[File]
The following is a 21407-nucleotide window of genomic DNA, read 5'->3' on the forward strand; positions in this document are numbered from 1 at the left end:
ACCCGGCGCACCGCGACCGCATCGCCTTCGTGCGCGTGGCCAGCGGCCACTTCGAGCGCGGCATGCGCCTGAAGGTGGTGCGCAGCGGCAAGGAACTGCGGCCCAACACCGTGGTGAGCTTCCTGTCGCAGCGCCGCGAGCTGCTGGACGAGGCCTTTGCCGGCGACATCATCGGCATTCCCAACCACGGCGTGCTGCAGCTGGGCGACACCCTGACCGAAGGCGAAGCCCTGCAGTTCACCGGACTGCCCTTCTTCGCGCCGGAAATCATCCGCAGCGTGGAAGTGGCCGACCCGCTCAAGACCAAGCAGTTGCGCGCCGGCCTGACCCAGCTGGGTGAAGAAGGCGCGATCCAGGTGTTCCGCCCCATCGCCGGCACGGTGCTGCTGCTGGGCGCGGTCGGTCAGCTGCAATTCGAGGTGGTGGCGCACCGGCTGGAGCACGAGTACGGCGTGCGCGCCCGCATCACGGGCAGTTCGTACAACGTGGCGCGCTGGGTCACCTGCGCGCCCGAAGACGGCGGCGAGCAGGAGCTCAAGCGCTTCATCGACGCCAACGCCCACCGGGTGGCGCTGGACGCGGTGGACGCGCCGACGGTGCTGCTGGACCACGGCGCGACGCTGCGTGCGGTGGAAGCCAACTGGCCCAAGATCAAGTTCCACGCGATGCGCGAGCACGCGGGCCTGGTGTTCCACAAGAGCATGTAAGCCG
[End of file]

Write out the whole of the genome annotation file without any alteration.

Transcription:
The following is a 21407-nucleotide window of genomic DNA, read 5'->3' on the forward strand; positions in this document are numbered from 1 at the left end:
ACCCGGCGCACCGCGACCGCATCGCCTTCGTGCGCGTGGCCAGCGGCCACTTCGAGCGCGGCATGCGCCTGAAGGTGGTGCGCAGCGGCAAGGAACTGCGGCCCAACACCGTGGTGAGCTTCCTGTCGCAGCGCCGCGAGCTGCTGGACGAGGCCTTTGCCGGCGACATCATCGGCATTCCCAACCACGGCGTGCTGCAGCTGGGCGACACCCTGACCGAAGGCGAAGCCCTGCAGTTCACCGGACTGCCCTTCTTCGCGCCGGAAATCATCCGCAGCGTGGAAGTGGCCGACCCGCTCAAGACCAAGCAGTTGCGCGCCGGCCTGACCCAGCTGGGTGAAGAAGGCGCGATCCAGGTGTTCCGCCCCATCGCCGGCACGGTGCTGCTGCTGGGCGCGGTCGGTCAGCTGCAATTCGAGGTGGTGGCGCACCGGCTGGAGCACGAGTACGGCGTGCGCGCCCGCATCACGGGCAGTTCGTACAACGTGGCGCGCTGGGTCACCTGCGCGCCCGAAGACGGCGGCGAGCAGGAGCTCAAGCGCTTCATCGACGCCAACGCCCACCGGGTGGCGCTGGACGCGGTGGACGCGCCGACGGTGCTGCTGGACCACGGCGCGACGCTGCGTGCGGTGGAAGCCAACTGGCCCAAGATCAAGTTCCACGCGATGCGCGAGCACGCGGGCCTGGTGTTCCACAAGAGCATGTAAGCCG